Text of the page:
At about the same time Allen Funt was serving up clandestine pranks on his program Candid Camera, Jim Coyle and Mal Sharpe were thrusting microphones into the faces of unsuspecting San Franciscans and gathering material for their program on KGO radio. The result is a body of practical jokes and put-ons numbering in the hundreds, wherein Coyle and Sharpe, posing as experts on this or that absurd and fabricated notion, attempt to coax targeted folks on the street into submitting to the most outrageous experiments, product testings, job recruitments, cult pitches, etc. Although Coyle and Sharpe weren’t the first to employ this form of guerrilla media (Funt’s schtick first hit the radio in 1947), they certainly raised the bar by preying on the ignorance of the general public. The duo was clever in their salesmanship and somehow convincing enough to lure passersby to agree to allow them to lower a microphone into the brain to record their thoughts, consider allotting shop window space for display of a “zeb-eel” (a hybrid zebra/eel which could be used like a watch dog), shanghai others into buying into a new community, etc.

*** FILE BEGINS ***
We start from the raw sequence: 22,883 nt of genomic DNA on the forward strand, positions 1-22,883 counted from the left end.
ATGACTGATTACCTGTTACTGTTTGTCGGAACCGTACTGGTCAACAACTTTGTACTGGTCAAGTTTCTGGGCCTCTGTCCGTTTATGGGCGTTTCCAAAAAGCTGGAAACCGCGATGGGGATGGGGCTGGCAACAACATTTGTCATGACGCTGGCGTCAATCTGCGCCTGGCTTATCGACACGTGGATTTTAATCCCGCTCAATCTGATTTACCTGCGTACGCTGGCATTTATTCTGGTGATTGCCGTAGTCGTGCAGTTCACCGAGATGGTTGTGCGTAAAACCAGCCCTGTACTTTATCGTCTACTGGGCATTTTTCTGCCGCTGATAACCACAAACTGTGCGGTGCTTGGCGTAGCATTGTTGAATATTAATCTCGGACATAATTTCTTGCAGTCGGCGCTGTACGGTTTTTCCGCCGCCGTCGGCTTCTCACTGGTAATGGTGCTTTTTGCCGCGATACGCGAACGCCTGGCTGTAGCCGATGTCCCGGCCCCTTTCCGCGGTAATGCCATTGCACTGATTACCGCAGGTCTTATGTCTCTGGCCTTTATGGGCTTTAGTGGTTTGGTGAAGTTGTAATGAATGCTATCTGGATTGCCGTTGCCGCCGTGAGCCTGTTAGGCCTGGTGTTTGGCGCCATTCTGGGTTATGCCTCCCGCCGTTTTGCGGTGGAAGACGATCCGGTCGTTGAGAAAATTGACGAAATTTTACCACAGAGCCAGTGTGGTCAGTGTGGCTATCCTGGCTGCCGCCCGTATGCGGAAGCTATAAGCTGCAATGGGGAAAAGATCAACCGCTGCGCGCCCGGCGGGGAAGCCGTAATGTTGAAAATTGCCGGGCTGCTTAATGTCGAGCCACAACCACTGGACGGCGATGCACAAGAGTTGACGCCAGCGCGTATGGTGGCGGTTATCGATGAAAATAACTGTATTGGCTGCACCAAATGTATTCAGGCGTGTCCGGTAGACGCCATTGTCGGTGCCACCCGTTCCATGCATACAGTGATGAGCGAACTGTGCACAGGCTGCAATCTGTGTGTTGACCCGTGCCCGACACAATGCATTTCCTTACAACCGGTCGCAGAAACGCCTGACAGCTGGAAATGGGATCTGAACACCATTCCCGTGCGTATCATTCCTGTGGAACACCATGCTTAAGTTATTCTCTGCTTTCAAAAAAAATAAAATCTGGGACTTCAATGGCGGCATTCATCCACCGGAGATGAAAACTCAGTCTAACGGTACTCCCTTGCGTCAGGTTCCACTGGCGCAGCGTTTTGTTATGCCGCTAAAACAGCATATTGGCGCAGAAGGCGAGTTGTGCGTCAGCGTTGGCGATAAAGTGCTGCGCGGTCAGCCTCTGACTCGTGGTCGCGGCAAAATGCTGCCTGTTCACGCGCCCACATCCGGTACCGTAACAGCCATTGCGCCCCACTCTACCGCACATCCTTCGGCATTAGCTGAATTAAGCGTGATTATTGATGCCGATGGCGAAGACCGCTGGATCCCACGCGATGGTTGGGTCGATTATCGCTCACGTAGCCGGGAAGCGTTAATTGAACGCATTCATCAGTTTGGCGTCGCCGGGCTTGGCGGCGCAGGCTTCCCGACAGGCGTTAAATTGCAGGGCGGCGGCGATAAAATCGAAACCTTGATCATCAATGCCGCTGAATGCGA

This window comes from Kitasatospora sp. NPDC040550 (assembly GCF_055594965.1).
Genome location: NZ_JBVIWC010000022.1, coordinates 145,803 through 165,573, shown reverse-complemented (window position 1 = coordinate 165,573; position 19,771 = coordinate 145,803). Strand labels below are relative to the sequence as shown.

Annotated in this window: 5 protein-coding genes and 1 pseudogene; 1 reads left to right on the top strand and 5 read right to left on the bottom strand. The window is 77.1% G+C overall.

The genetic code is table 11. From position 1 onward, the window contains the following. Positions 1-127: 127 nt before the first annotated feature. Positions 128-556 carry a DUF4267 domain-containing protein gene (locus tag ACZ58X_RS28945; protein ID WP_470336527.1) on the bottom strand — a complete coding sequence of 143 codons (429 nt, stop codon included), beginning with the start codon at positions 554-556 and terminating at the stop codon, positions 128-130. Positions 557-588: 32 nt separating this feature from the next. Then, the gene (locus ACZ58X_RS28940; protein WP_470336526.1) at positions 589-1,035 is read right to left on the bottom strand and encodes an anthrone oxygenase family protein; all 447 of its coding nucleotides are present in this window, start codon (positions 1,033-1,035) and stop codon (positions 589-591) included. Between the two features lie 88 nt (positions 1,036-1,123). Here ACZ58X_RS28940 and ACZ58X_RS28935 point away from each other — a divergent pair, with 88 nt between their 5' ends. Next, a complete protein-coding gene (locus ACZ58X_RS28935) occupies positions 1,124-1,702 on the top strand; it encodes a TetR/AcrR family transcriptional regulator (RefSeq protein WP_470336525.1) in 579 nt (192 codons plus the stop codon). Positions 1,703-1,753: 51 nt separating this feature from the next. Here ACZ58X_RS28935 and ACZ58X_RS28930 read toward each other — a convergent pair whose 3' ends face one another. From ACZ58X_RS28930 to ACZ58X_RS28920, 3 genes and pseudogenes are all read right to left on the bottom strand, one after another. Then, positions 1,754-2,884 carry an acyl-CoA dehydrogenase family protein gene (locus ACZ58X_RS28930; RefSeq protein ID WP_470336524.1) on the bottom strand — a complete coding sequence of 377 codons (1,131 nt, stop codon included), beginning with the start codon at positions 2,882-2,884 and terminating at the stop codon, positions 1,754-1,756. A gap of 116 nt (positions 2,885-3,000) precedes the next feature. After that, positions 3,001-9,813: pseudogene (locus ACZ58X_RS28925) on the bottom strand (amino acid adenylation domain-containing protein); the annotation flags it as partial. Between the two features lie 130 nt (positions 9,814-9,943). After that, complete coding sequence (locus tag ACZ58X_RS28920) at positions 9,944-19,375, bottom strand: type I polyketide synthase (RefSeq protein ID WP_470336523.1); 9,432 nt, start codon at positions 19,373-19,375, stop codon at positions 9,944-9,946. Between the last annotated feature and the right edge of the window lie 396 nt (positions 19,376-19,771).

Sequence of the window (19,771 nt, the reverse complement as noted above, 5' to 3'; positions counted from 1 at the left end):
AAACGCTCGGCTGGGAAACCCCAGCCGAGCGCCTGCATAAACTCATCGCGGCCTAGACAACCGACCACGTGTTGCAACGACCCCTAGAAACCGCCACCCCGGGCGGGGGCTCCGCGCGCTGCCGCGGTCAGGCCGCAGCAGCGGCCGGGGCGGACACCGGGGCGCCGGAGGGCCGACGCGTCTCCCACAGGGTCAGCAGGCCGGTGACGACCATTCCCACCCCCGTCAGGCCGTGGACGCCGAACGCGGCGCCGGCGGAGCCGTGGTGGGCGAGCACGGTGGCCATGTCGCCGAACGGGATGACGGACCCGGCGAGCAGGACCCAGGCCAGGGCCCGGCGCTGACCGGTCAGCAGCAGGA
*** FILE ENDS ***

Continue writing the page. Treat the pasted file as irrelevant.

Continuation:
Henry Rollins was partially responsible for resurrecting this trove (can’t this guy leave well enough alone?) and the recordings are now receiving widespread accolades, such as inclusion in a Whitney Museum of American Art special exhibit on multi-media artistry. That is all fine and good, but the material is hopelessly dated. The upside is that we’re left with a time capsule, perhaps not available in other form, that exposes the changes that have occurred in polite dialogue in the past four decades. It also highlights just how trusting and gullible folks were in pre-Nixon, all-media-all-the-time America. Say what you will about the modern American boob, but the average person is more savvy and guarded in the public sphere and a lot less likely to assume that someone with a nice suit and a camera or microphone is an authority. Now the downside: although this material is quite clever and contains some intriguing ruses and superb ad-libs and Henry Rollins thinks it’s funny, it’s not exactly side-splittingly hilarious. It was funny enough to cause Weekend Edition anti-funny stuffed shirt Scott Simon (and, presumably, a host of Subaru Outback-driving progressives on both coasts) to titter into his latte on a recent Coyle & Sharpe story on National Public Radio. [Thirsty Ear]
This review originally appeared in Your Flesh #44 (2000)
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